Brazilian court throws out Bolsonaro’s election bid

Jair Bolsonaro stands at a military event in Rio. Photo by celsopupo on depositphotos.


Jair Bolsonaro stands at a military event in Rio. Photo by celsopupo on depositphotos.

Aiden Bonilla

On Oct. 30, 2022, incumbent Jair Bolsonaro was defeated by Lula da Silva in Brazil’s presidential election. Bolsonaro, the former army captain and right-wing nationalist, lost his tenuous hold over the nation through his controversial policies and erratic behavior. He championed privatization and open markets, but also demonstrated antiquated views and destructive tendencies towards abortion, deforestation and Covid-19 within the country.

Despite these unpopular platforms, he still believes he won the tight election, which finished with Lula gaining 50.9 percent of the popular vote. Lula, a leftist reformer representing the Workers Party, campaigned on social mobility and labor unions. He was a popular president from 2003-2010, as he helped lift millions of Brazilians out of poverty with his policies. However, he was imprisoned on corruption charges in 2018, as a massive governmental probe convicted many senior officials. Corruption has always been rife within Brazil, but Lula’s sentence was overturned after two years, and he proclaimed that the charges were fabricated by his opposition to silence him.

Bolsonaro initially went quiet after his defeat, but on Nov. 22, his party sent a 33-page request to the electoral tribunal. The paper described that Brazil’s voting machines have always been untrustworthy and disreputable, as they don’t have unique identification numbers. It also called for an annulment to all electronic ballots since 2020. If this plea succeeded, Bolsonaro would have won 51 percent of the popular vote, securing the presidency for his inaptly named Liberal Party.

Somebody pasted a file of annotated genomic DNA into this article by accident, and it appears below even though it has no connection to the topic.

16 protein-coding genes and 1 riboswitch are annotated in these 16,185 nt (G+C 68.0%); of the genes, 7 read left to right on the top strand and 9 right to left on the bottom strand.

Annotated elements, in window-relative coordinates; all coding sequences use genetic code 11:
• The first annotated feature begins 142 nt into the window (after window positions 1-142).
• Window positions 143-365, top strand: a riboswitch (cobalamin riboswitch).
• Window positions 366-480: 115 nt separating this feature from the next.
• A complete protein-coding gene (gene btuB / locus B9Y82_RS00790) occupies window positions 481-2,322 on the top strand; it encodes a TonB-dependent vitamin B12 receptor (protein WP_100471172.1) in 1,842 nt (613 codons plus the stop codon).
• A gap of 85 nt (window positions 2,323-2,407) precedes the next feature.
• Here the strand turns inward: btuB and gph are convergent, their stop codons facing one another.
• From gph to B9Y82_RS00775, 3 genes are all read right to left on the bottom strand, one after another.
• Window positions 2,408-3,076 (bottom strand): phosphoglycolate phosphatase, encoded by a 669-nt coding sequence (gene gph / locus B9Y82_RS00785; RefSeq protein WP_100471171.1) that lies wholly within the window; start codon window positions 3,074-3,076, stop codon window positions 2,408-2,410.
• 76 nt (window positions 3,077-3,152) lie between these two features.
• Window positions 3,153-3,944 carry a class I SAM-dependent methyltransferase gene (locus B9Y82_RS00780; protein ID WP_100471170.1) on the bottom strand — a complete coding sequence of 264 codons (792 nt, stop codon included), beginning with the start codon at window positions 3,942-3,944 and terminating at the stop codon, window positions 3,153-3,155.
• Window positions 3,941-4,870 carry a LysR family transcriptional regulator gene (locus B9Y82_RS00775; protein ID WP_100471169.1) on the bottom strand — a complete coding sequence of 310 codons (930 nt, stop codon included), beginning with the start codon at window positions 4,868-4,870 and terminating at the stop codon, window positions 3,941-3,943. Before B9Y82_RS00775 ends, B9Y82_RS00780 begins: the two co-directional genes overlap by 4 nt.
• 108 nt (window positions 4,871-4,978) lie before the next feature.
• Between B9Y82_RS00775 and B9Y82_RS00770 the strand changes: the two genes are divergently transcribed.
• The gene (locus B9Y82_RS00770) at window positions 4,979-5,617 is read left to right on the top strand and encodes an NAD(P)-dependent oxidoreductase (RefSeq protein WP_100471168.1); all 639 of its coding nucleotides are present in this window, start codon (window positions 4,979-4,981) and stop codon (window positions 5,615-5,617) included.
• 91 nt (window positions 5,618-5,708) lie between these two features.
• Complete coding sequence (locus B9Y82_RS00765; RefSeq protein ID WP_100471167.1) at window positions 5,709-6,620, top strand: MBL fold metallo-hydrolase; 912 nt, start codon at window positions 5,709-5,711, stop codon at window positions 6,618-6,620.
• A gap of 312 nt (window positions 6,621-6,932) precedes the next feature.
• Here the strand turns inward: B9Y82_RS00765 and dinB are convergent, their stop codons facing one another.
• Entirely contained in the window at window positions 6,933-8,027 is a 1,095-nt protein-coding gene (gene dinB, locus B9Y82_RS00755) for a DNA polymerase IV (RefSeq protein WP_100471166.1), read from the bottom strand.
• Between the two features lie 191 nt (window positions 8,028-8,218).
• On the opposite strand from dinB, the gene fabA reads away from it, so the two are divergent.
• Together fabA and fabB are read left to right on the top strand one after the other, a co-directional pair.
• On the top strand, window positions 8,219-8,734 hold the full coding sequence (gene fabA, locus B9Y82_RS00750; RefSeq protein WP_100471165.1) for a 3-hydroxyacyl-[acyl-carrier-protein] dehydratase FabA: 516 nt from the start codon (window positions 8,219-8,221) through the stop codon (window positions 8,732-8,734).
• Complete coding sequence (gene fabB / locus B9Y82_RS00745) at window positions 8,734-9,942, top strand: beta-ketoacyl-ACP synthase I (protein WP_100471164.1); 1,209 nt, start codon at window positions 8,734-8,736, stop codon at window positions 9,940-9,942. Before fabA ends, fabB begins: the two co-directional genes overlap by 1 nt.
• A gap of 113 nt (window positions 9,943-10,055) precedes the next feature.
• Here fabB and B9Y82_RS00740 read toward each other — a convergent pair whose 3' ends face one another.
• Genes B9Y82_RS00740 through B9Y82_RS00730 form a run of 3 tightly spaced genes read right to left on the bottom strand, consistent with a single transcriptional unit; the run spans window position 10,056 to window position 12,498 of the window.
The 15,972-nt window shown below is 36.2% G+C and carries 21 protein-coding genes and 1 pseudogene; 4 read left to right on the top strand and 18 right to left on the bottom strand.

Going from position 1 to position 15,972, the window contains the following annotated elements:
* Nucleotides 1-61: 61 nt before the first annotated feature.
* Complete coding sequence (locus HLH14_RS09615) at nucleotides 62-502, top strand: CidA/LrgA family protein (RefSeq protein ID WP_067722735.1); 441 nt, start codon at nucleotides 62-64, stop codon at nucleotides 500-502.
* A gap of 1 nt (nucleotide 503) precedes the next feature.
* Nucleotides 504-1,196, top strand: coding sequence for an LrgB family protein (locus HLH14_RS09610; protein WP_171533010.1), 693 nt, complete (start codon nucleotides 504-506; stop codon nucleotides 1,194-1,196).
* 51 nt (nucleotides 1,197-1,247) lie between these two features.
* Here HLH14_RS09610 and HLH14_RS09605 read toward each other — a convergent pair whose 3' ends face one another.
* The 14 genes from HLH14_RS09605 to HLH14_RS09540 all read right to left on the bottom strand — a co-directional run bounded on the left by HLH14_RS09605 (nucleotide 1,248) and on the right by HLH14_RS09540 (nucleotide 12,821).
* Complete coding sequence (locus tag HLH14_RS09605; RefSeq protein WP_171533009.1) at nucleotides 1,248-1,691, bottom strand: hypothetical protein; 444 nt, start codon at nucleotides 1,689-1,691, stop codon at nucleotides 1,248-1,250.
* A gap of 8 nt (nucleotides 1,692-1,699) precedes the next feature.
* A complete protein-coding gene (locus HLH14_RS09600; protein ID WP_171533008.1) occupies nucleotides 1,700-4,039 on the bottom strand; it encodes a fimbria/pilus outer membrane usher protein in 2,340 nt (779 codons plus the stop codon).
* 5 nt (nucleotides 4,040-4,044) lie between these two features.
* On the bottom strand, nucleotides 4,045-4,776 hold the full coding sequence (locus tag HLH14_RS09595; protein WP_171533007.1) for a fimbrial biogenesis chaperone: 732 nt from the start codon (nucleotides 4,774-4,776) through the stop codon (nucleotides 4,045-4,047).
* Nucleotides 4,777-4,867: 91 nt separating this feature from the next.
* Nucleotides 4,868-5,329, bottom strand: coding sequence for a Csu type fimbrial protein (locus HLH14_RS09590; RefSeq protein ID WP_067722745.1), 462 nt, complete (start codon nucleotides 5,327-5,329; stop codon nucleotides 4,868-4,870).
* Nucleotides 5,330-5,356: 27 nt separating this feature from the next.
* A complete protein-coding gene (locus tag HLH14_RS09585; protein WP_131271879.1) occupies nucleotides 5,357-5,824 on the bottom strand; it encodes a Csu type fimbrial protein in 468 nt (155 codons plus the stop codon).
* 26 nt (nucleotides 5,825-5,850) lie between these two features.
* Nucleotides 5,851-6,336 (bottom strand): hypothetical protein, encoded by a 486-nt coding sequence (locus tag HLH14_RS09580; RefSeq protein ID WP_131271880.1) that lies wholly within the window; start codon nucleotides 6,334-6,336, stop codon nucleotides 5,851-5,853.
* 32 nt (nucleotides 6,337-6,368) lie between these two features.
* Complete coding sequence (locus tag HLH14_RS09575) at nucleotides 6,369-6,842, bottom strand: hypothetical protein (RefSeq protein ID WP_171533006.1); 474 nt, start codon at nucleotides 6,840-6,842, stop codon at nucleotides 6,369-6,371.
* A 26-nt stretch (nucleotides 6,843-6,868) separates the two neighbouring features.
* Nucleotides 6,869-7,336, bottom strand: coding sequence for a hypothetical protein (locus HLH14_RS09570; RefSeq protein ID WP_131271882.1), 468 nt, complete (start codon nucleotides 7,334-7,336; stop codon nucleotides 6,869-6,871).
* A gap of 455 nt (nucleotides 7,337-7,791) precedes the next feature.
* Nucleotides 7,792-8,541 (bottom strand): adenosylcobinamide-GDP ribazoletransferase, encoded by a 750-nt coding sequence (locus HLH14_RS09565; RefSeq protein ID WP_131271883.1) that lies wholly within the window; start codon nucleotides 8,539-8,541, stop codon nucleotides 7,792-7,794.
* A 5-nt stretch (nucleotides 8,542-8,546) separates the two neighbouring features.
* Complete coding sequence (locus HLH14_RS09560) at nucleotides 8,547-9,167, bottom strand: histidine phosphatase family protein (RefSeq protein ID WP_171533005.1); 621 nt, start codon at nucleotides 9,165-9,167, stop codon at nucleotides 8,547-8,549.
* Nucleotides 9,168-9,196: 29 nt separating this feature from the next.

Bolsonaro’s camp has claimed to have found a software bug within the electronic ballot systems. Despite outside investigators finding no evidence of this bug swaying the election, Bolsonaro insists that he was cheated out of a second term, ala Donald Trump. Ironically enough, the former president is being advised by Jason Miller and Stephen Bannon, two former Trump staffers who abetted the Jan. 6 incident at the Capitol, another outburst following an election that was supposedly stolen from an incumbent conservative politician.

Despite these rumblings, Brazil’s election chief, Alexandre de Moraes, dismissed the appeal and fined the conservative party 4.3 million dollars for the submission. In his decision, Moraes invalidated the claims of Bolsonaro’s camp, and called the request dangerous to the state of democracy within the country. He also pondered why Bolsonaro only questioned the validity of the second round of voting, which was where he lost. Indeed, in the first round of voting the Liberal Party won a majority of Brazil’s Congress, making life difficult for new president Lula as he assumed office next year. The Liberal Party said they lacked information regarding the validity of the first round, and Moraes duly rejected the appeal.

Moraes has long been one of Bolsonaro’s biggest critics, but that no longer has bearing on the proceedings at hand. Lula da Silva has returned as president of Brazil, and nobody can challenge that now.